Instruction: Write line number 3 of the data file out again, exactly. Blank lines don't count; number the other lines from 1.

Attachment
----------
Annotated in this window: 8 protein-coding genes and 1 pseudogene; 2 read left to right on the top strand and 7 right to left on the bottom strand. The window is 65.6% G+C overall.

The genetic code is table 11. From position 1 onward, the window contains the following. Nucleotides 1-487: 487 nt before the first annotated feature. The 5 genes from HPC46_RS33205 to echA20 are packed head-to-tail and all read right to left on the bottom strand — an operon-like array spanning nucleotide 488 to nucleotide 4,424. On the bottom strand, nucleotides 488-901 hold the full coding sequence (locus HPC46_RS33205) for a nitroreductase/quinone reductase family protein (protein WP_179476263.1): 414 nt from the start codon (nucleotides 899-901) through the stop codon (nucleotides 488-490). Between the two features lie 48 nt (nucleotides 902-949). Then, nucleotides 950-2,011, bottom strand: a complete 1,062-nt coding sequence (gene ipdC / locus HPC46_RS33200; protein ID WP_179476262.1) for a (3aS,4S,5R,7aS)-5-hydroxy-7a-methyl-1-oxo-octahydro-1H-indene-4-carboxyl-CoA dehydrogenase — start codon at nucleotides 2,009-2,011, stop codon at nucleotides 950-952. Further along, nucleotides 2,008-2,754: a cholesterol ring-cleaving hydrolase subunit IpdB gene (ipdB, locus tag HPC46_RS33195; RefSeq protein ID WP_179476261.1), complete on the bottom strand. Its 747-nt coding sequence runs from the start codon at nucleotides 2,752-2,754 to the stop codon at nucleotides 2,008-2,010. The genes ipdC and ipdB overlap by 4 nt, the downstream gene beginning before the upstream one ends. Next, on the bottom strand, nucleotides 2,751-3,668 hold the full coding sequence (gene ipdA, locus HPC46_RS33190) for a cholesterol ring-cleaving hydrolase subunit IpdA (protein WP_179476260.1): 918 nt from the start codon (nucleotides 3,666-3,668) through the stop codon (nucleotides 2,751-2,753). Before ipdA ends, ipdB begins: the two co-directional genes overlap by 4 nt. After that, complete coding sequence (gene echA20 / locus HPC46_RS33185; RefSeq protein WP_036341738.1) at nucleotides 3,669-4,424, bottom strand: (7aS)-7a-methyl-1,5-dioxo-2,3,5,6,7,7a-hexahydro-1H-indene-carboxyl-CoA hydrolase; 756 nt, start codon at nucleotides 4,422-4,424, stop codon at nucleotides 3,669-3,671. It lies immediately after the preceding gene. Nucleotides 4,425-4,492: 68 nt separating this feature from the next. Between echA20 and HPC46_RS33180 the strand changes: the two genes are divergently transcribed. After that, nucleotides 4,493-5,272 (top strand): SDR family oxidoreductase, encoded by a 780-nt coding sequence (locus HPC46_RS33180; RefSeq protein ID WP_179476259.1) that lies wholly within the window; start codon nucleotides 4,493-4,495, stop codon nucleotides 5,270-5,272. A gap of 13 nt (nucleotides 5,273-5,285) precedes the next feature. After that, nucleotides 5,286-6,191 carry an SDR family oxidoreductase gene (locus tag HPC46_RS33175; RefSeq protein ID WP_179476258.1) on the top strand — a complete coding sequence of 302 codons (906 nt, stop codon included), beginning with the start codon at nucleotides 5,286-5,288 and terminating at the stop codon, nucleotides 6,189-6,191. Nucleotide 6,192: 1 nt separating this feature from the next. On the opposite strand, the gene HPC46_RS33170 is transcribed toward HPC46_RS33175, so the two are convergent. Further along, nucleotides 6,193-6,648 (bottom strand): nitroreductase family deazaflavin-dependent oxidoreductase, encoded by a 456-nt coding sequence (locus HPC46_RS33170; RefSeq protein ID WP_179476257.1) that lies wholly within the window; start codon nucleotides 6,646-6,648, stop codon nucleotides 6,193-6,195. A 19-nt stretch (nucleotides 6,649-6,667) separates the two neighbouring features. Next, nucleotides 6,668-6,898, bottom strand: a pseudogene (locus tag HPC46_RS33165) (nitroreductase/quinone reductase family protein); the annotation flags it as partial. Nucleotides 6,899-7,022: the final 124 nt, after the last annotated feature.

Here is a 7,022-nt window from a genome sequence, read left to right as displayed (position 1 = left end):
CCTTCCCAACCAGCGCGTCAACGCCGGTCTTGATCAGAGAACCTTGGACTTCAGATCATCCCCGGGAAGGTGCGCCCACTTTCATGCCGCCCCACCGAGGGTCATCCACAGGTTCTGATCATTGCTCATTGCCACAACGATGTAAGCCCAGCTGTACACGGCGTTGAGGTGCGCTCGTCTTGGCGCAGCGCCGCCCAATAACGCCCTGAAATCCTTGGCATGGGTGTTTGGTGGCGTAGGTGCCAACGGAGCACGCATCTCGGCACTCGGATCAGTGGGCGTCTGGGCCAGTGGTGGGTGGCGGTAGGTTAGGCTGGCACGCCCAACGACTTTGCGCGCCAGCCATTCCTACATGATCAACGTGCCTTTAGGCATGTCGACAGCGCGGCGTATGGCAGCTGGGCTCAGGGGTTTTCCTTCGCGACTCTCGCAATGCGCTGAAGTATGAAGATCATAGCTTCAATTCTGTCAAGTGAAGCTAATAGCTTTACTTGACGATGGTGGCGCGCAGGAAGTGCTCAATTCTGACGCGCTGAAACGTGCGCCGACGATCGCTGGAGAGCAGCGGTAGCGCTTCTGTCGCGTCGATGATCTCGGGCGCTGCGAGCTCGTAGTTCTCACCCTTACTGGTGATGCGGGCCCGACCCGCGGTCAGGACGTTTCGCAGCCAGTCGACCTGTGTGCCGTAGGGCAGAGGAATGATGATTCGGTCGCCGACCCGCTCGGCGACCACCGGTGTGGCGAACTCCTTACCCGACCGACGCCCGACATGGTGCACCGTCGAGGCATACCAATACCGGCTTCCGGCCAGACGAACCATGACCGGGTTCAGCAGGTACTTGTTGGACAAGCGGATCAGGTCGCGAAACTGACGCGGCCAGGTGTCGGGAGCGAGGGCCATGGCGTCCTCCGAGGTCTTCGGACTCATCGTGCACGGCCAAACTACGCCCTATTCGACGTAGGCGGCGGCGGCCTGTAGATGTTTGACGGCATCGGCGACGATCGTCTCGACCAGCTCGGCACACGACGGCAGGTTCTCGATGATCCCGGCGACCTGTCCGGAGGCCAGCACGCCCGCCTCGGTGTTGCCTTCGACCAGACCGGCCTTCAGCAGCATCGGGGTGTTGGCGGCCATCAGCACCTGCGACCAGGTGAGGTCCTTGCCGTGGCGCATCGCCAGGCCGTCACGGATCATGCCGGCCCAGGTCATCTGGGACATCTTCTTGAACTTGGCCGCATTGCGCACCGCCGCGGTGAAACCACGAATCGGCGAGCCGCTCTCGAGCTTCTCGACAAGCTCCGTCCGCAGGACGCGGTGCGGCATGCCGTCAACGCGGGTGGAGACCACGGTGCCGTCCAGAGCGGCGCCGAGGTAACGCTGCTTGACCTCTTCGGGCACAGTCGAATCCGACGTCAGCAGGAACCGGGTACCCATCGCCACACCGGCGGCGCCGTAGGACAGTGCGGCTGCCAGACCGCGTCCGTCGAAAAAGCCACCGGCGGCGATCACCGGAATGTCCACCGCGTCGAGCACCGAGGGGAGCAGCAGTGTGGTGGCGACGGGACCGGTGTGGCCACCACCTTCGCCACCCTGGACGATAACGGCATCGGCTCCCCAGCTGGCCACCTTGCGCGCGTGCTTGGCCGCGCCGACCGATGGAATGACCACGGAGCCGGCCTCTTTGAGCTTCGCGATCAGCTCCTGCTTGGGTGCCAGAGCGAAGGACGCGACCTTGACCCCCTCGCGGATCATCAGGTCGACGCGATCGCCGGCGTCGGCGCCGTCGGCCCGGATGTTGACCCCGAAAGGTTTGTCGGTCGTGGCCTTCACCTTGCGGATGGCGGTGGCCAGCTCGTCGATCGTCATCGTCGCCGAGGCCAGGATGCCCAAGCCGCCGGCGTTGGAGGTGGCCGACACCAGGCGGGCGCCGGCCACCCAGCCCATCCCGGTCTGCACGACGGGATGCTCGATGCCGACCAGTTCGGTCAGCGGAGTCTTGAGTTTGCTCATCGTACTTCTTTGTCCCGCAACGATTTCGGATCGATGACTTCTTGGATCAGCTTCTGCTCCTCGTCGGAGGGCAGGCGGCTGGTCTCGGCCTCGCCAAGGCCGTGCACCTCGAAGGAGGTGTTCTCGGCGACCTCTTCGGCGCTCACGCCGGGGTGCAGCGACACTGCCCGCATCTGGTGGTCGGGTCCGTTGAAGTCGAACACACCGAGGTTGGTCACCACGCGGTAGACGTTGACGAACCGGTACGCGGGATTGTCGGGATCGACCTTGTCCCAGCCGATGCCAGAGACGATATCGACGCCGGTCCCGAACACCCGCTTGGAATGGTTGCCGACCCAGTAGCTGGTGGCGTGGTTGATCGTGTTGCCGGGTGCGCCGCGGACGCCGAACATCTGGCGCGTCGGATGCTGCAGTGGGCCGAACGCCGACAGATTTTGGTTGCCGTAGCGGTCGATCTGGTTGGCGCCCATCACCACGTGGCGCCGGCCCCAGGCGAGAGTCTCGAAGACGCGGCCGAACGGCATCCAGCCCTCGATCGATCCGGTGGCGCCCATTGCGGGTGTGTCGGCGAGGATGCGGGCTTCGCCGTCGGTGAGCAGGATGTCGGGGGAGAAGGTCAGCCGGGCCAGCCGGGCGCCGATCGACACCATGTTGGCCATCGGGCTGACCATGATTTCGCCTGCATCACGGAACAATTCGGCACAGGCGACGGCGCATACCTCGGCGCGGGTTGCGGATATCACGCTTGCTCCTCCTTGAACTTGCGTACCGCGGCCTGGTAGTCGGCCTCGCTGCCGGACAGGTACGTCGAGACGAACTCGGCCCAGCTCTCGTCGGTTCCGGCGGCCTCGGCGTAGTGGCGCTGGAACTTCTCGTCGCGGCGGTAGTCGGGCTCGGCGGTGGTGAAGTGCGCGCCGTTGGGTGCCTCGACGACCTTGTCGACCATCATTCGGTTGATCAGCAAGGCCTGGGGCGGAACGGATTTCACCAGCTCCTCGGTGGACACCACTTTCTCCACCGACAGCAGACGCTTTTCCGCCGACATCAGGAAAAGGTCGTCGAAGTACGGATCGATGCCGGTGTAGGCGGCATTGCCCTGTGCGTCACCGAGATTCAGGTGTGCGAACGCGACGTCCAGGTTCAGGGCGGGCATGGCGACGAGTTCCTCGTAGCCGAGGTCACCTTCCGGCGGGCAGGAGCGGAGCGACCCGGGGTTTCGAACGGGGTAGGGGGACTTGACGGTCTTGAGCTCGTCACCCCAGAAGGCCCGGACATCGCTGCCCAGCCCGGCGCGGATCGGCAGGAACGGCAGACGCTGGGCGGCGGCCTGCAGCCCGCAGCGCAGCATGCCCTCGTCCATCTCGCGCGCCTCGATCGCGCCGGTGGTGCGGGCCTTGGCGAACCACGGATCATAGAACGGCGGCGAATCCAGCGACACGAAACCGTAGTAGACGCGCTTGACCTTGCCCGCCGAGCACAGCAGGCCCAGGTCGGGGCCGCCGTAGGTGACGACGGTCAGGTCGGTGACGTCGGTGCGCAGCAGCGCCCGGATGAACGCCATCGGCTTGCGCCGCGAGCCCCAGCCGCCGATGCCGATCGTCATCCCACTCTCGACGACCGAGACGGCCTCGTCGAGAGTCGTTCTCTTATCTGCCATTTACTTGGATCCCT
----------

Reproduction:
Here is a 7,022-nt window from a genome sequence, read left to right as displayed (position 1 = left end):